Let’s talk today about homeschool Spanish curriculum for middle school and high school students. Maybe you’re feeling overwhelmed because you as a homeschool parent are trying to figure out how to plan a subject, or, maybe, how you are going to teach a subject that you don’t understand because you don’t speak Spanish. Maybe you took Spanish a long time ago.
I want to talk to you about the foundation. How to gain a strong foundation when you are studying Spanish and when you are learning at home.
I always compare Spanish to math. Math has different concepts and levels and requires more than just memorization. You need to understand. You need to start building those skills at an early age, and then as you move on to more advanced math you are supposed to start solving problems using math.
Yes, facts are important in math. Just like facts are important in Spanish. Learning vocabulary, learning the grammar rules, all of that stuff is super important when learning a language. But I want to give you an example about learning facts and why they’re important: RIght now my daughter is studying really hard for Chemistry–yes, during the summer time–she is memorizing and learning some facts that are from the periodic table. For her AP Chemistry class. The reason she is putting all the work up front is because when she gets into the AP Chemistry class, she’s going to be required to solve problems, chemistry problems, and do labs, and she needs to know the facts.
So, I’m not against learning the facts in Spanish. I am totally supportive of that idea. But the question here is: Why are the teens, the middle school or high school students, learning the facts? Why are we making them learn the vocabulary and the grammar for a year? And the answer is because we want them to learn to communicate in Spanish, obviously. Now you must be saying, “Ah, that’s easy,” but I know that this could be a challenge. I know homeschool and Spanish can be a challenge. But I think half of the challenge can be overcome with a good curriculum.
As parents, we want the best curriculum. Sometimes for us, the best curriculum also needs to be easy to use and easy to learn. However, we have to be careful not to just focus on the easy parts when we’re learning a subject; In this case, Spanish. Easy is important, but we must also focus on the complete part. Let’s focus on having a complete curriculum when learning Spanish.
Now, what do I mean by complete curriculum? This means that the curriculum for your middle or high school student needs to be cohesive and also needs to give the students a learning experience. Again, this is important, the experience. I also want to focus on the experience.
A Spanish curriculum for high school or middle school students should have grammar, it should have the vocabulary, it should have worksheets. Maybe a workbook, textbook, and drills. It should have tools to learn. That’s important, but I want to add one more component to the curriculum: a good curriculum in Spanish should also have a teacher present. Now, you may be saying, “I don’t have access to a teacher,” but even a homeschooler can still learn Spanish using an independent curriculum or self-paced, online course. And the course can still have a Spanish teacher present on some level. The benefit to you is that, since you can not teach the content, you can have someone teaching it for you, teaching the content. To me, that is huge support for the homeschool parent that doesn’t know the subject or hasn’t mastered the subject.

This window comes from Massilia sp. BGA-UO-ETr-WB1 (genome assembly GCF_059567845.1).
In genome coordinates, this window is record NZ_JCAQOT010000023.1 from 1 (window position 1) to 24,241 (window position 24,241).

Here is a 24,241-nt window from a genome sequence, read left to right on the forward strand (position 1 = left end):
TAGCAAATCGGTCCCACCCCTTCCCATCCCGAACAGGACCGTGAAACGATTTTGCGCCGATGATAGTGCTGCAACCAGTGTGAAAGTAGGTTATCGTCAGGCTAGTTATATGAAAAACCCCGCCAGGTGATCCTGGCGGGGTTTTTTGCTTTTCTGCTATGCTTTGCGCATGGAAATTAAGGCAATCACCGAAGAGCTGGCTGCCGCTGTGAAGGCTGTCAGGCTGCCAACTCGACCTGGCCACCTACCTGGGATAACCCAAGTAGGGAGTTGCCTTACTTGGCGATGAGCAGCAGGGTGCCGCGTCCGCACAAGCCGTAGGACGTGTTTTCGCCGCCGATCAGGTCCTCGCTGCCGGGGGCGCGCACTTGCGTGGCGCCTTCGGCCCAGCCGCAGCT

That’s one thing that I wanted to bring up to you because a teacher can make the learning experience fun and make the learning experience interactive–and that’s important, to be interactive. “Interactive” is important when teaching a language.
This is how I navigated my math challenge. And you may be saying, “why does she keep talking about math?”
It’s because that was an issue for me. So, I totally understand it when you have an issue with Spanish. So, for me, the way I navigated the math curriculum when I was homeschooling my kids–Well, I am still homeschooling, but when they were young–I always made sure the math curriculum included video lessons. So, even though the teacher wasn’t actually there, it was a DVD, my kids liked having the guy teaching the class because they could connect with the person. A person will make jokes, will ask questions, and will make learning fun and interactive.
So, that’s one thing I did when my kids were learning math. Now, if your Spanish curriculum does not include a teacher or some level of teacher presence, I encourage you to get creative and figure how you can add that aspect, or feature, to your Spanish curriculum.
For example, a parent that signed up for my independent course told me that his teen was still was going to be learning Spanish in my course, but the teen was going to be practicing the lessons with friends that are native speakers.
Another parent told me that she had access to Spanish-speaking family members, so they were going to use the family members for the kids to practice speaking the language on.
Now, remember, I want to make a clarification. Just because you have a friend or family member that speaks Spanish as his or her native language doesn’t mean they necessarily know how to help your teen speak the language or learn the language.
I always encourage you, the homeschool parent, to have a curriculum as a guide. A curriculum can give you a structure, so when you have a tudor or a Spanish teacher that wants to help you, you have the curriculum.